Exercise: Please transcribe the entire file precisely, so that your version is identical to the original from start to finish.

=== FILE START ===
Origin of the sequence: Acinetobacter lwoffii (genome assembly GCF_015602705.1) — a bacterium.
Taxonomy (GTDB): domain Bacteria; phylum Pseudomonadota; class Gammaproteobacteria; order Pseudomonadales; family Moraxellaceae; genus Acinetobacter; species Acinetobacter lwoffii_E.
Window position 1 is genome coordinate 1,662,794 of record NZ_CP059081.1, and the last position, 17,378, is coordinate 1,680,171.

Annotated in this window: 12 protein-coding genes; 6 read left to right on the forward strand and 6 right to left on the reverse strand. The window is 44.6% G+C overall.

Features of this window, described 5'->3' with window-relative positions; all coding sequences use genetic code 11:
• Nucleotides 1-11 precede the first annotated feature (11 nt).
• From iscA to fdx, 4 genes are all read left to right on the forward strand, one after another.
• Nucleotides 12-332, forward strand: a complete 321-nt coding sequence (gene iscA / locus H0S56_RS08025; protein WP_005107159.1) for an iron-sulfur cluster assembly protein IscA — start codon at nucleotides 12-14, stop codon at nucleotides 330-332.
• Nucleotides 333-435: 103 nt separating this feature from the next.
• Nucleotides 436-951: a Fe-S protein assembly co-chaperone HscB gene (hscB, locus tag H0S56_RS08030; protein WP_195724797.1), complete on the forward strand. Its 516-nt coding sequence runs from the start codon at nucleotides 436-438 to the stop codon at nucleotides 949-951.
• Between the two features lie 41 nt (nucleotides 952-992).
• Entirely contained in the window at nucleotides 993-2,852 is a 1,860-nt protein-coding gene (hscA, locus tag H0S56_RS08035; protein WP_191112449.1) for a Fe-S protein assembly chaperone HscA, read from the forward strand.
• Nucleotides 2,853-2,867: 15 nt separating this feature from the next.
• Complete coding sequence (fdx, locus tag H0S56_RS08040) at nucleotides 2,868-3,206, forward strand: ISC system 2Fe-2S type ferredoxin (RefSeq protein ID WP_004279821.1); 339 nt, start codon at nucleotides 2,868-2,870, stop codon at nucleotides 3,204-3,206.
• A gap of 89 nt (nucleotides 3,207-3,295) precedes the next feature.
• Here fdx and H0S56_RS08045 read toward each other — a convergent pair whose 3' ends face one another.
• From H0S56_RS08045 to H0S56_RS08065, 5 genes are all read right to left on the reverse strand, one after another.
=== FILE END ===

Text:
Origin of the sequence: Acinetobacter lwoffii (genome assembly GCF_015602705.1) — a bacterium.
Taxonomy (GTDB): domain Bacteria; phylum Pseudomonadota; class Gammaproteobacteria; order Pseudomonadales; family Moraxellaceae; genus Acinetobacter; species Acinetobacter lwoffii_E.
Window position 1 is genome coordinate 1,662,794 of record NZ_CP059081.1, and the last position, 17,378, is coordinate 1,680,171.

Annotated in this window: 12 protein-coding genes; 6 read left to right on the forward strand and 6 right to left on the reverse strand. The window is 44.6% G+C overall.

Features of this window, described 5'->3' with window-relative positions; all coding sequences use genetic code 11:
• Nucleotides 1-11 precede the first annotated feature (11 nt).
• From iscA to fdx, 4 genes are all read left to right on the forward strand, one after another.
• Nucleotides 12-332, forward strand: a complete 321-nt coding sequence (gene iscA / locus H0S56_RS08025; protein WP_005107159.1) for an iron-sulfur cluster assembly protein IscA — start codon at nucleotides 12-14, stop codon at nucleotides 330-332.
• Nucleotides 333-435: 103 nt separating this feature from the next.
• Nucleotides 436-951: a Fe-S protein assembly co-chaperone HscB gene (hscB, locus tag H0S56_RS08030; protein WP_195724797.1), complete on the forward strand. Its 516-nt coding sequence runs from the start codon at nucleotides 436-438 to the stop codon at nucleotides 949-951.
• Between the two features lie 41 nt (nucleotides 952-992).
• Entirely contained in the window at nucleotides 993-2,852 is a 1,860-nt protein-coding gene (hscA, locus tag H0S56_RS08035; protein WP_191112449.1) for a Fe-S protein assembly chaperone HscA, read from the forward strand.
• Nucleotides 2,853-2,867: 15 nt separating this feature from the next.
• Complete coding sequence (fdx, locus tag H0S56_RS08040) at nucleotides 2,868-3,206, forward strand: ISC system 2Fe-2S type ferredoxin (RefSeq protein ID WP_004279821.1); 339 nt, start codon at nucleotides 2,868-2,870, stop codon at nucleotides 3,204-3,206.
• A gap of 89 nt (nucleotides 3,207-3,295) precedes the next feature.
• Here fdx and H0S56_RS08045 read toward each other — a convergent pair whose 3' ends face one another.
• From H0S56_RS08045 to H0S56_RS08065, 5 genes are all read right to left on the reverse strand, one after another.